Skip to content

Feature book: The Nurse’s Pregnancy Miracle

21 April 2021

The Nurse’s Pregnancy Miracle by Ann McIntosh

Nychelle Cory works at Fort Lauderdale’s general care clinic to assist her achieve the goals listed in ‘the Plan’ she has set for her life. Despite enjoying working amid chaos in low-cost clinics, this nursing position will boost her finances and help her to become a mum through artificial insemination. After swearing off men, technology seems the only way to motherhood. However, colleague Doctor David Warrington unsettles her. He’s been nicknamed ‘Doctor Heat’ by the female staff and suddenly he always seems to be close. Nychelle’s defences against the physical attraction she feels for him are melting. 

David grew up in poverty and relied on charity to help his family survive. Despite becoming a doctor, he still feels the impact of his childhood on his behaviour. A growing attraction to nurse practitioner, Nychelle, is also becoming a complication he could do without. He has a great rapport with his paediatric patients but being a father is something he has decided against. On the tenth anniversary of an event that still haunts him, he agrees to offers to escort Nychelle to the charity gala that her mother has been pressuring her to attend.

David is surprised to discover that her parents don’t believe she is fulfilling her potential and he starts trying to defend her. Nychelle leaves the gala upset at the ongoing poor treatment from her parents and when David tries to comfort her, they kiss. Suddenly he’s thinking about Nychelle and a long-term relationship which soon leads to them making love just after she receives good news.

They continue to spend time together away from work and a strong bond forms between them. After making love again, they admit their secrets. Is a relationship still a possibility? This book was published in August 2018 but is still accessible as an e-book. It’s worth going the extra mile to find this story which starts slowly but soon speeds up. You will be cheering for both David and Nychelle soon after meeting them. This story is an easy read when you want to unwind or just remind yourself of the positive things in life.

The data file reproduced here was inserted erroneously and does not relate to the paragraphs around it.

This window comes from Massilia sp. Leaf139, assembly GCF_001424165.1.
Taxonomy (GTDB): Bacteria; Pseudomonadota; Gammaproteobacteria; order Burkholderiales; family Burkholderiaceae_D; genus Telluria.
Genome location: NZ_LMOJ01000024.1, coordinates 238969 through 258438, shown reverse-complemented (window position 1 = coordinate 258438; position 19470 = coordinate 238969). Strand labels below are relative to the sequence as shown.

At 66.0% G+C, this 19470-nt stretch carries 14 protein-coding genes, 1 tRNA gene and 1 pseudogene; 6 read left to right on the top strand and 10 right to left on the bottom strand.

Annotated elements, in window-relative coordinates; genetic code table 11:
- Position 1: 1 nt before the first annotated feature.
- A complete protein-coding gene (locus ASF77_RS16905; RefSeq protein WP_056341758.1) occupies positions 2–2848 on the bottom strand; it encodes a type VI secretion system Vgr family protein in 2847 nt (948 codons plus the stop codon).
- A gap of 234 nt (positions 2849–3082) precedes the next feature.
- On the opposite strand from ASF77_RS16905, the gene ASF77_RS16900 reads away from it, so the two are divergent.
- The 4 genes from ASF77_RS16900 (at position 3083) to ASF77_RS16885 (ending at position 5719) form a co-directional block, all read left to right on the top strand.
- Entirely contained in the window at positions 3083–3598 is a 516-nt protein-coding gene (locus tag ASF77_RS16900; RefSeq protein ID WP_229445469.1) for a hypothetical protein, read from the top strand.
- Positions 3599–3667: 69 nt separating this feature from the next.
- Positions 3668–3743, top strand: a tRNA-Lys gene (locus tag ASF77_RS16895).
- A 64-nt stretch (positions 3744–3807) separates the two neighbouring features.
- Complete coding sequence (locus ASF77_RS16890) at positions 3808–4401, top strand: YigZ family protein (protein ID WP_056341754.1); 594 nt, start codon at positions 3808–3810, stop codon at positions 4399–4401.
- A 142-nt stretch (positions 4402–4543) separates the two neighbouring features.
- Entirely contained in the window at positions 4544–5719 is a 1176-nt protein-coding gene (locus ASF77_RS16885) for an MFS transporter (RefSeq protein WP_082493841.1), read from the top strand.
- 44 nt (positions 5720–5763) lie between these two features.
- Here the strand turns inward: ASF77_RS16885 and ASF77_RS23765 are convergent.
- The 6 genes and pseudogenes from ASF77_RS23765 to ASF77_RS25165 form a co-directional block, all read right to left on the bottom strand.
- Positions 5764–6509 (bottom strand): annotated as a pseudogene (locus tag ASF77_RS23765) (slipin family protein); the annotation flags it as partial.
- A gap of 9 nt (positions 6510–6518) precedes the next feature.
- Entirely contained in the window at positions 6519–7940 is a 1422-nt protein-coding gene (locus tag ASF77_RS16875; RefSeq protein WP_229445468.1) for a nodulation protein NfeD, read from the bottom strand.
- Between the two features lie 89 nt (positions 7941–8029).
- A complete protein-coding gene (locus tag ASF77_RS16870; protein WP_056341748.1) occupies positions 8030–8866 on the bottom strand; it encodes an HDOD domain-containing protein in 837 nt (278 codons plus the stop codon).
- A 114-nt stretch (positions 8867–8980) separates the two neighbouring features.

Reviewed by Tracey

A review copy of this book was provided by the author.

Guest blogger: Alli Sinclair

18 April 2021

The Codebreakers

When I first learned about the Garage Girls and Central Bureau, it felt like a treasure trove of endless stories had been unearthed. Female codebreakers in Australia in World War II? Who were they? What did they do? Why had we not heard about them before? My investigating led me into an amazing world and I’ve met and interviewed many fascinating and courageous people who worked for Central Bureau and other signals intelligence departments and outposts. They generously shared stories not only about the work, but their personal experiences of living with secrets and how it affected their lives during and after the war.

People who worked top-secret jobs during the war often felt there was an invisible wedge in the relationships with their loved ones. For those families, to know someone for decades and learn about this other life they led was sometimes shocking and hard to fathom but, more often, it was a source of immense pride. Learning about the reaction of family and friends, and the relief of Central Bureau members after they could finally tell their story, gave me great insight when creating the characters in The Codebreakers.